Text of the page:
Beware the Killer Asparagus: Headlines, Hype and Hope for Food Science
It is clear as day that the acceptance of a diet partly or completely based in plant foods, often characterized as a vegan diet, is catching on at breakneck speed. For example, a week-long series in the English papers this week is featuring Michael Greger, MD of Nutritionfacts.org and has generated much attention. Not all are celebrating the rise of plant diets and it seems like the media and meat frenzied bloggers are ready to pounce on any shred of inconsistency that plants heal.
This week a member of the plant kingdom was mentioned in dozens of headlines based on a study in mice suggesting that an amino acid we all make, asparagine, and the enzyme that forms it, might be a target to prevent breast cancer metastases, at least in mice. The fact that this pathway is already known to be active in acute leukemia and is a path for therapy was rarely mentioned so the news may not be all that shocking, but shock sells. A review of some of the headlines blasted across laptops and smart phones included:
1) A new study linking asparagus to cancer is freaking people out — here’s how concerned you should be (Business Insider)
2) Amino acid in asparagus could cause the spread of cancer, study says (Atlanta Journal Constitution)
3) Laying off asparagus may help beat cancer (The Times U.K.)
4) Asparagus Could Kill Me? (CureToday.com)
5) Amino acid in asparagus may cause breast cancer (TechnoChops.com)
Most health-conscious individuals reading banners like these might just swear off those green stalks. But how dangerous could asparagus, known for producing fragrant urine, possibly be? After all, vegetables in general are associated with a reduction in the risk of heart diseases. Asparagus in particular has been associated with a reduction in hypertension in mice. A few headlines read a bit deeper into the research study and identified more likely culprits associated with cancer in general and the spread of cancer specifically. How different are these banners:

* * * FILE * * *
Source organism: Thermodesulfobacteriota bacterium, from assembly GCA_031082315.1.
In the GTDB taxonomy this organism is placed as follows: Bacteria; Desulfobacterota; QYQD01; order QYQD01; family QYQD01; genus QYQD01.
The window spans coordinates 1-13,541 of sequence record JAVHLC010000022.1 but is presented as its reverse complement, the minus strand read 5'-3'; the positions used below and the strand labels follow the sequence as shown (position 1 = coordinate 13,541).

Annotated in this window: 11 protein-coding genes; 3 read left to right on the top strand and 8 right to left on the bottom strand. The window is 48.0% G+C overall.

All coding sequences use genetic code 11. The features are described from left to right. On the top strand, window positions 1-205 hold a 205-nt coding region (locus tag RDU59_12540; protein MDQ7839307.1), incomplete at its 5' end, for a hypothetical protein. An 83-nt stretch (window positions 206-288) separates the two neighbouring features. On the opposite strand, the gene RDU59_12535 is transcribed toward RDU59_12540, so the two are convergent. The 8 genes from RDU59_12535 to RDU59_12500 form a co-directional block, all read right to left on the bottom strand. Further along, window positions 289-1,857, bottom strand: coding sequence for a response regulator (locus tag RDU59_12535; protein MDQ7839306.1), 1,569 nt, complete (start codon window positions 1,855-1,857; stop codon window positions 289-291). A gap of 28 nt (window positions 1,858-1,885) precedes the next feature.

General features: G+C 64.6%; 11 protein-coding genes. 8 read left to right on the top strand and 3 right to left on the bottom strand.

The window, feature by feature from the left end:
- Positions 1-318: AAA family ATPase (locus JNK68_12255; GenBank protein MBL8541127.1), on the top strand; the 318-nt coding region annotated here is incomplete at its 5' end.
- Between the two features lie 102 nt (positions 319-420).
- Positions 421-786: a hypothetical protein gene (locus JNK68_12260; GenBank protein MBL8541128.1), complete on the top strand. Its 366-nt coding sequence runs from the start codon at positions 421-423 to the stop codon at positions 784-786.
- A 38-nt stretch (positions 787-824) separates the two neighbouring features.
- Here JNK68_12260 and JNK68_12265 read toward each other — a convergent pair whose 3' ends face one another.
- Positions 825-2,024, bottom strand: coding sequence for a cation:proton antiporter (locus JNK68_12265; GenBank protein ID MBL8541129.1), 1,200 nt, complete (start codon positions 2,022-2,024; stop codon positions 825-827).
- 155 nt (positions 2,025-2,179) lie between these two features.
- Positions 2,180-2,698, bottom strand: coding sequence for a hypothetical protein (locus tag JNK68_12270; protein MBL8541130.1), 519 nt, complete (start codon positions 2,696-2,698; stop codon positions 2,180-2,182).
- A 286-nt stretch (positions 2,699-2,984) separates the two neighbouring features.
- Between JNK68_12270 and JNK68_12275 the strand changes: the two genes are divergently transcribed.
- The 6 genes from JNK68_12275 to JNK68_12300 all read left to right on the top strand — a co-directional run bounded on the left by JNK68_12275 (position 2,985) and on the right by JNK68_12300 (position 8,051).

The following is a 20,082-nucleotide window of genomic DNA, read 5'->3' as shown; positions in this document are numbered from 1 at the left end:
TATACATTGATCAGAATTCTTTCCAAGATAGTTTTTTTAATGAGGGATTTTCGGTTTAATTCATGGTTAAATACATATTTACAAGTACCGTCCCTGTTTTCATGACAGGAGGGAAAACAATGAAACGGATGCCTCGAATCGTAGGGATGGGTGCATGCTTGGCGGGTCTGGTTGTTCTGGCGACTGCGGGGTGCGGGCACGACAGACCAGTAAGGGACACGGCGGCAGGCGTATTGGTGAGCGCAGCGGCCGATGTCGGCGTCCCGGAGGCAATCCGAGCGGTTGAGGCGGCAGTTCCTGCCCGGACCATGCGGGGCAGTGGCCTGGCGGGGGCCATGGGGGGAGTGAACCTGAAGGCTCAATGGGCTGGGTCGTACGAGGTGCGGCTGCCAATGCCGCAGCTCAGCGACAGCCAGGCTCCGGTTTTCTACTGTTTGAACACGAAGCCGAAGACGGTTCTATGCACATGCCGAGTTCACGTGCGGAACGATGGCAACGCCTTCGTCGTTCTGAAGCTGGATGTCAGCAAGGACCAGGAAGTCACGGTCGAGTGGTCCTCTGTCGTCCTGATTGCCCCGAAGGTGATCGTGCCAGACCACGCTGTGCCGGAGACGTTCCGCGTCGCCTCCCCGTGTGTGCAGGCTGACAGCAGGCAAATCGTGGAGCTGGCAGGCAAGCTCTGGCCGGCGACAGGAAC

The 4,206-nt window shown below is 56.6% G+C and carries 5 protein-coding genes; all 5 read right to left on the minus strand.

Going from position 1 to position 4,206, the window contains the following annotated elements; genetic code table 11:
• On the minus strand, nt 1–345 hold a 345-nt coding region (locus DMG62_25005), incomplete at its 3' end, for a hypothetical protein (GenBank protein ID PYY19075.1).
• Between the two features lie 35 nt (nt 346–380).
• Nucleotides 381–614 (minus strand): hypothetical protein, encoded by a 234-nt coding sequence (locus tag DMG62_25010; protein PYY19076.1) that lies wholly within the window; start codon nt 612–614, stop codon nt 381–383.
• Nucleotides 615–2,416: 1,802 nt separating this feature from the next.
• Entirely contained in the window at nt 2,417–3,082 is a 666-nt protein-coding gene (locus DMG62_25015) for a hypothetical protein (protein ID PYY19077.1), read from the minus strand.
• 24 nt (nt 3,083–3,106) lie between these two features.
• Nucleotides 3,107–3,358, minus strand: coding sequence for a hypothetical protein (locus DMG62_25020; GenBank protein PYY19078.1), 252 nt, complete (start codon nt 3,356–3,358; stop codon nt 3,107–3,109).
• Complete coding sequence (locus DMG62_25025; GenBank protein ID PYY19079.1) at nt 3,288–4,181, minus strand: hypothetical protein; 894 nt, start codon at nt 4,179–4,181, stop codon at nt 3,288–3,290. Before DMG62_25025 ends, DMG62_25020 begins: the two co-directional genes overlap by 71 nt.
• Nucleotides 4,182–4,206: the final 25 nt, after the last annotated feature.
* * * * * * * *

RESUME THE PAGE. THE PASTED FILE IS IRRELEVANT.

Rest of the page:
Eating Meat and Potatoes Linked to Spread of Cancer in Mice (Newsweek)
Eating meat and fish ‘adds more fire’ to breast cancer (Amore.Ng)
Diet rich in fruits and veggies may help halt spread of breast cancer (The Kashmir Monitor)
Finally, you cannot blame the asparagus growers for standing up for their crop in headlines like these:
Farmers Quick To Question Study Linking Asparagus To Breast Cancer (CBS Sacramento)
What did the “killer asparagus” study actually report? In abstract form their findings were:
Here we show that asparagine bioavailability strongly influences metastatic potential. Limiting asparagine by knockdown of asparagine synthetase, treatment with L-asparaginase, or dietary asparagine restriction reduces metastasis without affecting growth of the primary tumour, whereas increased dietary asparagine or enforced asparagine synthetase expression promotes metastatic progression. Altering asparagine availability in vitro strongly influences invasive potential, which is correlated with an effect on proteins that promote the epithelial-to-mesenchymal transition. This provides at least one potential mechanism for how the bioavailability of a single amino acid could regulate metastatic progression.
For now, is there any practical importance to the headlines and the study? Should you stop eating asparagus? I would advise you to keep on buying and eating asparagus and I treated myself to a large plate of lightly steamed green stalks last night. One balanced review on this study indicated that one cup of asparagus has 616 mg of asparagine. This means that even if you literally only ate asparagus you would not get enough asparagine in your diet to match the levels in the study.
However, there is a connection between the amino acid asparagine, which all humans manufacture, and its transformation under heat into a potentially cancer causing toxin family called acrylamides. The toxins can form much more readily from asparagine than other dietary amino acids. Potatoes also have asparagine in them, hence the headline about meat and potatoes. But the real action occurs when you fry potatoes into potato chips. The chemical reactions creates a phenomenal amount of acrylamides compared to other foods and reason would be to skip the potato chips and eat the raw or steamed asparagus.
Headlines sell papers and ad views but they also influence a public that rarely reads an entire article and even less likely reads the original science. To reassure you, I can confidently state that: